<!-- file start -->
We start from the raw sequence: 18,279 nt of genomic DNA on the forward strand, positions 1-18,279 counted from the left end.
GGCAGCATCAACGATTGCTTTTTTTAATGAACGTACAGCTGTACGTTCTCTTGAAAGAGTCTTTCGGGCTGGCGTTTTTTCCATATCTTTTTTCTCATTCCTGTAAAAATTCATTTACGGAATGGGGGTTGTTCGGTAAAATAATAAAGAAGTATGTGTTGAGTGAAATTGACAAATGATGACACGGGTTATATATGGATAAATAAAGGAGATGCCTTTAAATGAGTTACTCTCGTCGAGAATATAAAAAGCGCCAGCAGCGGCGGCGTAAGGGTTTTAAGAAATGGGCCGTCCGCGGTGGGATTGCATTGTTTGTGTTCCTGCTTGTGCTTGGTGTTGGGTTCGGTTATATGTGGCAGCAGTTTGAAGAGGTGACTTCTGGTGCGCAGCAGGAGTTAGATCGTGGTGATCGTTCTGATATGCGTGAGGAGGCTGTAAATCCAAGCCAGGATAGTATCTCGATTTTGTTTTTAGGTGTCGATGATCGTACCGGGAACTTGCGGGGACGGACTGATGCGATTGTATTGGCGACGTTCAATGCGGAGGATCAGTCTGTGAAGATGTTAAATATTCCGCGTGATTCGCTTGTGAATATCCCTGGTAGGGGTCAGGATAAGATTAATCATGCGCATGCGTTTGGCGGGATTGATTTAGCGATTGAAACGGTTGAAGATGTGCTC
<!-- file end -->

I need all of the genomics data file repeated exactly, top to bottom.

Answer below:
We start from the raw sequence: 18,279 nt of genomic DNA on the forward strand, positions 1-18,279 counted from the left end.
GGCAGCATCAACGATTGCTTTTTTTAATGAACGTACAGCTGTACGTTCTCTTGAAAGAGTCTTTCGGGCTGGCGTTTTTTCCATATCTTTTTTCTCATTCCTGTAAAAATTCATTTACGGAATGGGGGTTGTTCGGTAAAATAATAAAGAAGTATGTGTTGAGTGAAATTGACAAATGATGACACGGGTTATATATGGATAAATAAAGGAGATGCCTTTAAATGAGTTACTCTCGTCGAGAATATAAAAAGCGCCAGCAGCGGCGGCGTAAGGGTTTTAAGAAATGGGCCGTCCGCGGTGGGATTGCATTGTTTGTGTTCCTGCTTGTGCTTGGTGTTGGGTTCGGTTATATGTGGCAGCAGTTTGAAGAGGTGACTTCTGGTGCGCAGCAGGAGTTAGATCGTGGTGATCGTTCTGATATGCGTGAGGAGGCTGTAAATCCAAGCCAGGATAGTATCTCGATTTTGTTTTTAGGTGTCGATGATCGTACCGGGAACTTGCGGGGACGGACTGATGCGATTGTATTGGCGACGTTCAATGCGGAGGATCAGTCTGTGAAGATGTTAAATATTCCGCGTGATTCGCTTGTGAATATCCCTGGTAGGGGTCAGGATAAGATTAATCATGCGCATGCGTTTGGCGGGATTGATTTAGCGATTGAAACGGTTGAAGATGTGCTC